Steve Lacy / Mal Waldron Duos

Stanley H. Kaplan Penthouse
Lincoln Center, New York City, 06-07 May 2000
“Duets on the Hudson Series”

IRIDIUM (Restaurant and Jazz Club)
New York City, 20-25 June 2000

CARAMOOR Jazz Festival
Katonah, NY, 05 August 2000

Do New Yorkers realize how lucky they are? In less than four months, they have been blessed with three major musical events featuring one of the most enduring collaboration in Jazz history. Steve Lacy and Mal Waldron -- both long-term “expatriates” [Lacy lives in Paris, Waldron lives in Brussels] -- played in duo at Lincoln Center in early May, at Iridium in late June and this past weekend at the Caramoor Jazz Festival.

Each time, they performed effortlessly, and their venues got better and better, culminating into a brilliant concert at Caramoor which brought the audience to a standing ovation. All in all, no small feast for those lucky enough to be present at each event.

Steve Lacy © Gilles Laheurte
Steve Lacy / Mal Waldron duo at the Caramoor Jazz Festival - 05 August 2000

Rather intriguing is the way the two musicians have suddenly been brought back together not for one single engagement, but for a series of concerts in the city where their friendship started “back last century” (to rephrase Lacy’s own quote), when their respective early musical careers faced many difficulties. Another manifestation of the many surprises brought by this millennium year?

Mal Waldron © Gilles Laheurte
Steve Lacy / Mal Waldron duo at the Caramoor Jazz Festival - 05 August 2000

Pretty much like 1999 was the “getting back together” of Steve Lacy and Roswell Rudd, the year 2000 certainly does highlight the Lacy / Waldron reunion. Of course, these are two well-known life-long friendships… But the Lacy / Waldron association is undeniably one of the longest – still active -- in the history of the music. In this regard, the notion of long-term friendship / association is definitely a recurring "theme" in Lacy's multi-faceted musical career. Mutual respect, similar interests and a shared philosophy of life can decidedly create strong lasting bonds between human beings….
And several long-term “associates” immediately come to mind: Gil Evans (since 1952), Cecil Taylor (since 1954), Mal Waldron (since 1958), Roswell Rudd (since 1961) and Irene Aebi (since 1966), not forgetting Derek Bailey, Frederic Rzewski, Steve Potts and Masahiko Togashi, to name only a few of his numerous and lasting creative collaborations.

But the Lacy - Waldron collaboration is quite remarkably unique: here is a pair whose art truly endures, in time, and in quality (like good wine). Let’s not forget that Mal turns 74 in August, Steve turned 66 in July.... Started in 1958 with the much-praised album, Reflections, their 42-year “association” is one of the most empathic one in Jazz, even if their productive output has been fairly irregular over the years, as the following chronological selection of some key recordings demonstrates [Note: you can find these albums - and more with the interactive discography]:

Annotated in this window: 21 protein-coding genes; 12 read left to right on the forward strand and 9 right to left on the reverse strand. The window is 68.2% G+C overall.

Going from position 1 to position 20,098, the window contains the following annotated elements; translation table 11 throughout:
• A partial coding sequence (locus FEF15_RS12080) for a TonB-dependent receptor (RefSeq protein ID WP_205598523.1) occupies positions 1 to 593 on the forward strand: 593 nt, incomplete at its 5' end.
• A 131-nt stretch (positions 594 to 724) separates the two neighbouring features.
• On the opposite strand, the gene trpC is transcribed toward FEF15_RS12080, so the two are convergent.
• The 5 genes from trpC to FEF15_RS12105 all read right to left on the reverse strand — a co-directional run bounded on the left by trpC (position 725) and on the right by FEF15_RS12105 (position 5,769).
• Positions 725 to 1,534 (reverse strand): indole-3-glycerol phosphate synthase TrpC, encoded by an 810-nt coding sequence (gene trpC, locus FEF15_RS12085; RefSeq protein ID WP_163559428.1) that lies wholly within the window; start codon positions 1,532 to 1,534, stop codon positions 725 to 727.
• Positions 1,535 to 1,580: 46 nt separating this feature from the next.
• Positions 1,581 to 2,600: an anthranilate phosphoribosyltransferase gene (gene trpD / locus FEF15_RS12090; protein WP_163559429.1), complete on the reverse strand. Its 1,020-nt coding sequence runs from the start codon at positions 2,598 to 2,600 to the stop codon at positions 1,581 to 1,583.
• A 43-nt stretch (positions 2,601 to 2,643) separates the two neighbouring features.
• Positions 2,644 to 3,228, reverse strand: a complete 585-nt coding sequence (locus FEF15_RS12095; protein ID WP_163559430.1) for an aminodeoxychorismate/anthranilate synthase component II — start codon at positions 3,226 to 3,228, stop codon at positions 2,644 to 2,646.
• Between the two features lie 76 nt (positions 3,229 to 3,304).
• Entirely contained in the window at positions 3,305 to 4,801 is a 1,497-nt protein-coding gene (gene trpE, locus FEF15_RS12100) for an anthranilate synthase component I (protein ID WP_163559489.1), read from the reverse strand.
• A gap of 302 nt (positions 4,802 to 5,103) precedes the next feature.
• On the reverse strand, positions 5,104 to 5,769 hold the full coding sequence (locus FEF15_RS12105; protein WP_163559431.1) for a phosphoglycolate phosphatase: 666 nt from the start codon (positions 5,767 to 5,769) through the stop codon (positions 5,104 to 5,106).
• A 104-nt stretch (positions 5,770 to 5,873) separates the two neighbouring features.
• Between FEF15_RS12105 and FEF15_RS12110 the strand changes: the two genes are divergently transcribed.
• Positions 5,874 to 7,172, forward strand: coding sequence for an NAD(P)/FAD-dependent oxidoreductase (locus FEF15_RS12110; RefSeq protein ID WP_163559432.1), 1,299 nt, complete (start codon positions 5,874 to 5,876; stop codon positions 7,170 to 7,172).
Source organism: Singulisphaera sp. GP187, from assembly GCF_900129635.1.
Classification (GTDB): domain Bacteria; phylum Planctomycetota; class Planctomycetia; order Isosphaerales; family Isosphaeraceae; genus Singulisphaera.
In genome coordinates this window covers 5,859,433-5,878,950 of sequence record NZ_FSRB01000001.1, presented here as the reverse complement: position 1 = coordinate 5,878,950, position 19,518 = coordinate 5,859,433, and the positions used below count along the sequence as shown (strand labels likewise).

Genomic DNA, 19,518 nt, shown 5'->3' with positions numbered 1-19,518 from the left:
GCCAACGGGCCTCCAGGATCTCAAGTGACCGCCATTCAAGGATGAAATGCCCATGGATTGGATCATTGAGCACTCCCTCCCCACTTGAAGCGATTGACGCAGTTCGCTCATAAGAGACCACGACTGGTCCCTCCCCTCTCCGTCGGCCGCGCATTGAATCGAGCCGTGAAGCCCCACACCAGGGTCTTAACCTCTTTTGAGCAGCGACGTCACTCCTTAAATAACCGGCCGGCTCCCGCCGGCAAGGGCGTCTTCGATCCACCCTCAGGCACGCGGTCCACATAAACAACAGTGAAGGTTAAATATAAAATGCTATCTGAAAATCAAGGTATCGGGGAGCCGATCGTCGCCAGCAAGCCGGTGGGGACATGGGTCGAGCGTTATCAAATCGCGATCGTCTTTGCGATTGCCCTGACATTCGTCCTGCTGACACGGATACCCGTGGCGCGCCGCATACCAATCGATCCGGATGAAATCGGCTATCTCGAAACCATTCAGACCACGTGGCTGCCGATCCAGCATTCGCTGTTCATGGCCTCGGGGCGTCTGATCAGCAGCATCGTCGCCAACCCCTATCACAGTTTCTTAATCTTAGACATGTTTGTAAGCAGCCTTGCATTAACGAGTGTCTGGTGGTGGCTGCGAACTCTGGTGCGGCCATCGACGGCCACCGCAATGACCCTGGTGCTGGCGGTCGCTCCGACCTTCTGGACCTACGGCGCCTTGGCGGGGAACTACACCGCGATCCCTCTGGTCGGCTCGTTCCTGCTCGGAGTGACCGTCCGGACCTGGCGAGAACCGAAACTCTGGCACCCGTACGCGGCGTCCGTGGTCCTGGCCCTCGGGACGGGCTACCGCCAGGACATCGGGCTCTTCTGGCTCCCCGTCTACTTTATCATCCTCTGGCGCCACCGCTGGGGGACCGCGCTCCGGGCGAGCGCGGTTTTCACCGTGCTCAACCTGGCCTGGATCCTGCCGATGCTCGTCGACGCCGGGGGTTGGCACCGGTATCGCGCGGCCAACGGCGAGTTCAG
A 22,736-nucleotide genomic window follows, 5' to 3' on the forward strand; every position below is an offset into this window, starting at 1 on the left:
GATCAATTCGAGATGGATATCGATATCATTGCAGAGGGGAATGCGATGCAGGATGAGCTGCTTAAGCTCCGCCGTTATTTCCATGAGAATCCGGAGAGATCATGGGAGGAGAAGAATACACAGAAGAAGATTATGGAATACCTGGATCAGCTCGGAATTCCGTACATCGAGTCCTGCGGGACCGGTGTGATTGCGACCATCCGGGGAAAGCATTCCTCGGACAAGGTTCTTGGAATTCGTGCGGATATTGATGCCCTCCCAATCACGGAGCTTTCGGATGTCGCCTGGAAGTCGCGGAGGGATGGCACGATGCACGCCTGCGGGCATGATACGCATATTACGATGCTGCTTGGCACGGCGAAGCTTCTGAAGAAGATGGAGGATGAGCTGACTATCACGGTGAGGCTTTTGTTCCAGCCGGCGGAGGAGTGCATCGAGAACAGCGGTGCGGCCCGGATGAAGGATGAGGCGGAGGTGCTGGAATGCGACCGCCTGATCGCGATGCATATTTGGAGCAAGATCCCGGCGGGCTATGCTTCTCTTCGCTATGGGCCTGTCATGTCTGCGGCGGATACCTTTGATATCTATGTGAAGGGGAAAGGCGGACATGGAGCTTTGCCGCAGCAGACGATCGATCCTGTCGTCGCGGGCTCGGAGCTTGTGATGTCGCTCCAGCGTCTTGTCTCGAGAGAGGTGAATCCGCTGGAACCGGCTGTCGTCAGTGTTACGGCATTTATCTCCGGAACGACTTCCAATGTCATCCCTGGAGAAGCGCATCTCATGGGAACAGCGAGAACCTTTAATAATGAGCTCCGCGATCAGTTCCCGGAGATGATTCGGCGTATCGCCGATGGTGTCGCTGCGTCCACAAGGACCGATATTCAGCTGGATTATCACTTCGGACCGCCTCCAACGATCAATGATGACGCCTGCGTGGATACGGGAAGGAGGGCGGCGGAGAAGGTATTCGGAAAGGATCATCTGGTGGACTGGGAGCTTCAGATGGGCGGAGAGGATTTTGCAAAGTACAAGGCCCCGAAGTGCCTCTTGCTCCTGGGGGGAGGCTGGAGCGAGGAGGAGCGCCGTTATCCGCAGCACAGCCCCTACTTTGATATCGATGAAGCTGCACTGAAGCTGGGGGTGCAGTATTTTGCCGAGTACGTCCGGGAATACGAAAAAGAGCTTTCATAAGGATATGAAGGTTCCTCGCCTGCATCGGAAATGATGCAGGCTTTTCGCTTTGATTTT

A listing of the tunes included on these recordings would confirm that both artists have been more than inspired / influenced by Thelonious Monk, Herbie Nichols, Duke Ellington and Billy Strayhorn. But they also love to play tributes to others, notably to Charles Mingus, because, quote: “he was such a beautiful piano player". Yet, despite their indebtedness to these great composers, they consistently demonstrate a partnership and an ownership of the tunes they choose to play, even tunes not of their own. This “ownership” transpires quite openly in their duo-performances, the format being ideal to offer a lot of individual freedom for self-expression, stimulated by the other "associate". In their case -- as time has clearly fostered a deep musical alliance between their minds -- the resulting inspiration and stimulation bring out a level of intense empathy revealed through some common traits in their approach to playing, in particular:

* for Mal, the extended repetition of a few notes / chords, as if time was suspended, floating over subtle chords progressions;
* for Steve, the repetition of phrases, with their iterative explorations and variations, often leading to the kind of familiar wild and witty expressions so much part of his trademark.

About trademarks, both musicians have their unique “sound”, recognizable after just a few notes or a few bars. However, despite their frequent use of repetition, neither ever uses musical cliches, as they both demonstrate fundamental respect for tonal integrity, and always show absolute fidelity to the composition.

Among other common traits, one can also say that they both truly "write" music as they improvise, demonstrating consistently a great respect for melody. Also, they show great care and flair in selecting pieces that work well between soprano and piano only. These artists truly deeply know and appreciate each other…

Listening again to some of their duo releases, and reflecting on their recent three events in New York, the word “unhurried” relentlessly comes back to mind, as a sort of key word that can fairly accurately describe the way they play. They are both analytical melodists, extracting all they can from notes or from phrases, before going to the next source of exploration. To this writer, there is something paradoxically quietly soothing and exciting in their interplay.

Gilles Laheurte, August 2000